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VEGA News Item

 
Routine Mutilations of Animals - 07/02/2008
 
VEGA comments on a DEFRA consultation on Mutilations Regulations.
Re: Consultation on the draft Mutilations (Permitted Procedures) (England(Amendment) Regulations 2008)


A1.
(a) Do you agree that ovum transplantation (including ovum collection) by a surgical method should be exempt from the mutilations ban?

No; nor should any routine mutilation for the purposes of commercial exploitation be exempted from the ban. Occasional surgical procedures may escape the ban if carried out by a suitably qualified vet with the welfare of the animal, its mate, and its offspring in robust compliance with the practitioner’s avowed professional commitment. (Certain exceptions to this stipulation may be found in Home Office regulations on Scientific Procedures. They too need sharp vigilance, overhaul, and control.)

(b) Do you agree that the exemption sheep and goats?

No exemptions to the ban on routine mutilations in the interests of production rather than of the animals’ wellbeing should be allowed. Processes must be found that obviate violations of the Five Freedoms and their corollaries or they must be abandoned.

(c) Do you agree that it should only be permitted when anaesthetic is used?

Any mutilations should be carried out by a vet with the appropriate competence and means of choosing the appropriate anesthetics, methods, pain relief, and nursing, as well as of assessing side effects and sequelae (e.g. adhesions and scarring).

A2.
(a) Do you agree that embryo collection or transfer by a method should be exempt from the mutilations ban?
(b) Do you agree that the exemption should only be extended to sheep and goats?
(c) Do you agree that it should only be permitted when anaesthetic is used?


The answer to Q1 apply here. They should extend to genetic manipulations, cloning, use of stem cells and other biological materials (as in blood and organ transfusion), as well as in the production of pharmaceuticals and milk.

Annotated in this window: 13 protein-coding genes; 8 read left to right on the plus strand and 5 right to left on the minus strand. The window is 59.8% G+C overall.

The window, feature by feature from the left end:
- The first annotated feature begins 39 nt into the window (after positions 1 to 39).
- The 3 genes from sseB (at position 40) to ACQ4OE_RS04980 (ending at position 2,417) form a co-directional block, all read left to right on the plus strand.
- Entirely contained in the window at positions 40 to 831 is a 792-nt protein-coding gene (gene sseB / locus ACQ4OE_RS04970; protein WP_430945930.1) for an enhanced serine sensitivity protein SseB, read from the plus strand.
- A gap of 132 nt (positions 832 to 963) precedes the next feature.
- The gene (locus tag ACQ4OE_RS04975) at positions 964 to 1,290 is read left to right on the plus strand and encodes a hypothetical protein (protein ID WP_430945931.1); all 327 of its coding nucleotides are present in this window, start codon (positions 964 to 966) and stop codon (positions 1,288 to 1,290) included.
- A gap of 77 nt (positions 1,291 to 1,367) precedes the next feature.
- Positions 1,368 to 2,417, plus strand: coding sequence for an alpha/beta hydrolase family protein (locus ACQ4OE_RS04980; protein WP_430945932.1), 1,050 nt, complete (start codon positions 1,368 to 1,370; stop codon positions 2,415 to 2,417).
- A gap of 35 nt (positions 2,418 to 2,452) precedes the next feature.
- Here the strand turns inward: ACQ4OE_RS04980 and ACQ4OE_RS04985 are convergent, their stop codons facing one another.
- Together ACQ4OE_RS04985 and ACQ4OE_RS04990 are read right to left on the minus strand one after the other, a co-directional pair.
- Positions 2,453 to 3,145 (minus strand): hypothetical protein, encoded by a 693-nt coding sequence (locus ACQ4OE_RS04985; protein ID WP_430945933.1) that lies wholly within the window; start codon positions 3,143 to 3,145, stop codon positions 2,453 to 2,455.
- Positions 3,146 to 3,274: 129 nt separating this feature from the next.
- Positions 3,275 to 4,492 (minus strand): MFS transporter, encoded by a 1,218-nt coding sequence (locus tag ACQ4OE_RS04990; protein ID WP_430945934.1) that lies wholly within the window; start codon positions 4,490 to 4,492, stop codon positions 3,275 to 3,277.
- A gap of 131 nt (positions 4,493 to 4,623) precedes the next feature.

A3.
(a) Do you agree that laparoscopic insemination should be exempt from the mutilations ban?
(b) Do you agree that the exemption should only apply to sheep and goats?
(c) Do you agree that it should only be permitted when anaesthetic is used and when it is for the purpose of a breed improvement programme?


No such exemption should be allowed, unless under limited control by a vet and with establishment that the “breed improvement” applies solely to the non-human species of animal (which includes fish).

A4.
(a) Are there any other requirements you would like to see in place when carrying out these procedures?

The foregoing answers deal with this query.

(b) Are these procedures regularly carried out in other livestock apart from cattle, sheep and goat

Such procedures are being increasingly developed for other species, e.g. for cloning and genetic manipulations.

A5.
(a) Do you agree that wing-tagging should be exempt from the mutilations ban?

No. Any interference to a bird’s natural behaviour or means of defense counts as cruelty and infringement of the principles of the 5 Freedoms, unless it is performed individually by a competent vet in full knowledge of the particular need and its consequences. Any process or handling that calls for such routine violations must be banned. Such interferences in the natural behaviour of poultry, as in commercial rearing of chickens for their eggs or carcasses or game and racing pigeons for the purposes of “sport” and or food production are as reprehensible as the docking of the tails of dogs, sheep, horses or pigs, or as the routine trimming of birds’ beaks: systems, circumstances and practices need changing. Catch-and-return angling entails mutilations through handling and damage to protective surface layers of the skin, and augments risks – taken with stress and other injuries as the fish is “played” – that increase risks of infection or infestation.

(b) Do you agree that it should only be exempt for conservation purposes?

Yes; see (a) above.

(c) Do you agree that it can be carried out by a layman?

Only if by a trained conservator.

(d) Do you agree that it can be carried out without anaesthetic? (Note number confusion in the questions in consultation).

Only at the discretion in each case by the practitioner, who should be identified in the record.  

 
 

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